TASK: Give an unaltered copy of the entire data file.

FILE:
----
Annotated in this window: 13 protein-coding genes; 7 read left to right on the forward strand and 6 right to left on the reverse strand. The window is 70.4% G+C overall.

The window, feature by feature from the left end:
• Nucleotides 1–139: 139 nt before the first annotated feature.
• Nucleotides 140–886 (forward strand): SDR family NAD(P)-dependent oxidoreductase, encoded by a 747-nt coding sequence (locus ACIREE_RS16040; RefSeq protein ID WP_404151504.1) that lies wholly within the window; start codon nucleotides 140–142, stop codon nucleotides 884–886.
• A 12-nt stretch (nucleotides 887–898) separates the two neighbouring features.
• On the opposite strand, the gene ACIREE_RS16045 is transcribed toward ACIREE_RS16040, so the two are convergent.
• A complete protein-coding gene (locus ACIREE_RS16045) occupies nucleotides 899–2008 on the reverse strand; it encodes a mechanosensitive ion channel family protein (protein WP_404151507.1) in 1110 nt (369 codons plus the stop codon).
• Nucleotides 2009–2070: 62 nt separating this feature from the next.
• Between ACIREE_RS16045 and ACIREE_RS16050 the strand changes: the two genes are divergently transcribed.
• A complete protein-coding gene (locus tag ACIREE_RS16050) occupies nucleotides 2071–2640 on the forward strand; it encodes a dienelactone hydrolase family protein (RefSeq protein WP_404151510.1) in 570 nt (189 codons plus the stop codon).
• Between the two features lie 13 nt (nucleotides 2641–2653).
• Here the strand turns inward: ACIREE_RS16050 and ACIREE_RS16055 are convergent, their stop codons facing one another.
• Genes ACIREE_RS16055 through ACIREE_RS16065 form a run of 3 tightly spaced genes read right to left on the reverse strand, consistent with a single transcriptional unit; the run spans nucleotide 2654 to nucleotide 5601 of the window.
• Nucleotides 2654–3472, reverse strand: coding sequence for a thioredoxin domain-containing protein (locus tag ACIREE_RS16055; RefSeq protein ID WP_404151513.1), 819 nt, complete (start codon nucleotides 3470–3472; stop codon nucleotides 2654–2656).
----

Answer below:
Annotated in this window: 13 protein-coding genes; 7 read left to right on the forward strand and 6 right to left on the reverse strand. The window is 70.4% G+C overall.

The window, feature by feature from the left end:
• Nucleotides 1–139: 139 nt before the first annotated feature.
• Nucleotides 140–886 (forward strand): SDR family NAD(P)-dependent oxidoreductase, encoded by a 747-nt coding sequence (locus ACIREE_RS16040; RefSeq protein ID WP_404151504.1) that lies wholly within the window; start codon nucleotides 140–142, stop codon nucleotides 884–886.
• A 12-nt stretch (nucleotides 887–898) separates the two neighbouring features.
• On the opposite strand, the gene ACIREE_RS16045 is transcribed toward ACIREE_RS16040, so the two are convergent.
• A complete protein-coding gene (locus ACIREE_RS16045) occupies nucleotides 899–2008 on the reverse strand; it encodes a mechanosensitive ion channel family protein (protein WP_404151507.1) in 1110 nt (369 codons plus the stop codon).
• Nucleotides 2009–2070: 62 nt separating this feature from the next.
• Between ACIREE_RS16045 and ACIREE_RS16050 the strand changes: the two genes are divergently transcribed.
• A complete protein-coding gene (locus tag ACIREE_RS16050) occupies nucleotides 2071–2640 on the forward strand; it encodes a dienelactone hydrolase family protein (RefSeq protein WP_404151510.1) in 570 nt (189 codons plus the stop codon).
• Between the two features lie 13 nt (nucleotides 2641–2653).
• Here the strand turns inward: ACIREE_RS16050 and ACIREE_RS16055 are convergent, their stop codons facing one another.
• Genes ACIREE_RS16055 through ACIREE_RS16065 form a run of 3 tightly spaced genes read right to left on the reverse strand, consistent with a single transcriptional unit; the run spans nucleotide 2654 to nucleotide 5601 of the window.
• Nucleotides 2654–3472, reverse strand: coding sequence for a thioredoxin domain-containing protein (locus tag ACIREE_RS16055; RefSeq protein ID WP_404151513.1), 819 nt, complete (start codon nucleotides 3470–3472; stop codon nucleotides 2654–2656).